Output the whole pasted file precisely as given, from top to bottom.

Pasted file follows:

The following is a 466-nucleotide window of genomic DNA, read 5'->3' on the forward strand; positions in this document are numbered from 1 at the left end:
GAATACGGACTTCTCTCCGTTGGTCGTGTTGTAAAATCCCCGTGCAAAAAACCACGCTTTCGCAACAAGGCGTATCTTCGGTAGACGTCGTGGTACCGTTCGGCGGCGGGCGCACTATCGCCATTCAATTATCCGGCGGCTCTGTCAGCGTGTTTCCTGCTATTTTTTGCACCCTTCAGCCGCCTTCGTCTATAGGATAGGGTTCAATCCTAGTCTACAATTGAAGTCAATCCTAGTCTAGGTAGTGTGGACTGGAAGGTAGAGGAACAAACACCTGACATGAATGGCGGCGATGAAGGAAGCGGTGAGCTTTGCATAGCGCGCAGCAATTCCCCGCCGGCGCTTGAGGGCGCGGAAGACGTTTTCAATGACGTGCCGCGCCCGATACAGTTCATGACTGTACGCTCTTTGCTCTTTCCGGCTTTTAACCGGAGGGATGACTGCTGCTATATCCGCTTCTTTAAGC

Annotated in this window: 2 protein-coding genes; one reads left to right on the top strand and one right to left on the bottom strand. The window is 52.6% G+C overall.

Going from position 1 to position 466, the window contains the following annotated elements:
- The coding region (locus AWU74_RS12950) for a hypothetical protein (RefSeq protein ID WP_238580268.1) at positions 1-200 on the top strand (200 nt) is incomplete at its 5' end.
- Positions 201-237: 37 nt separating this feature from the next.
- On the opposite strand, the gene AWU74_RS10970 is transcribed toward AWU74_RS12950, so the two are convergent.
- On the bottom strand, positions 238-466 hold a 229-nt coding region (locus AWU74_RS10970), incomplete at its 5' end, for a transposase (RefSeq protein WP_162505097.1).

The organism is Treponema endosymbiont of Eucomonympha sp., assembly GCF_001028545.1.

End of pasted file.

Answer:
The following is a 466-nucleotide window of genomic DNA, read 5'->3' on the forward strand; positions in this document are numbered from 1 at the left end:
GAATACGGACTTCTCTCCGTTGGTCGTGTTGTAAAATCCCCGTGCAAAAAACCACGCTTTCGCAACAAGGCGTATCTTCGGTAGACGTCGTGGTACCGTTCGGCGGCGGGCGCACTATCGCCATTCAATTATCCGGCGGCTCTGTCAGCGTGTTTCCTGCTATTTTTTGCACCCTTCAGCCGCCTTCGTCTATAGGATAGGGTTCAATCCTAGTCTACAATTGAAGTCAATCCTAGTCTAGGTAGTGTGGACTGGAAGGTAGAGGAACAAACACCTGACATGAATGGCGGCGATGAAGGAAGCGGTGAGCTTTGCATAGCGCGCAGCAATTCCCCGCCGGCGCTTGAGGGCGCGGAAGACGTTTTCAATGACGTGCCGCGCCCGATACAGTTCATGACTGTACGCTCTTTGCTCTTTCCGGCTTTTAACCGGAGGGATGACTGCTGCTATATCCGCTTCTTTAAGC

Annotated in this window: 2 protein-coding genes; one reads left to right on the top strand and one right to left on the bottom strand. The window is 52.6% G+C overall.

Going from position 1 to position 466, the window contains the following annotated elements:
- The coding region (locus AWU74_RS12950) for a hypothetical protein (RefSeq protein ID WP_238580268.1) at positions 1-200 on the top strand (200 nt) is incomplete at its 5' end.
- Positions 201-237: 37 nt separating this feature from the next.
- On the opposite strand, the gene AWU74_RS10970 is transcribed toward AWU74_RS12950, so the two are convergent.
- On the bottom strand, positions 238-466 hold a 229-nt coding region (locus AWU74_RS10970), incomplete at its 5' end, for a transposase (RefSeq protein WP_162505097.1).

The organism is Treponema endosymbiont of Eucomonympha sp., assembly GCF_001028545.1.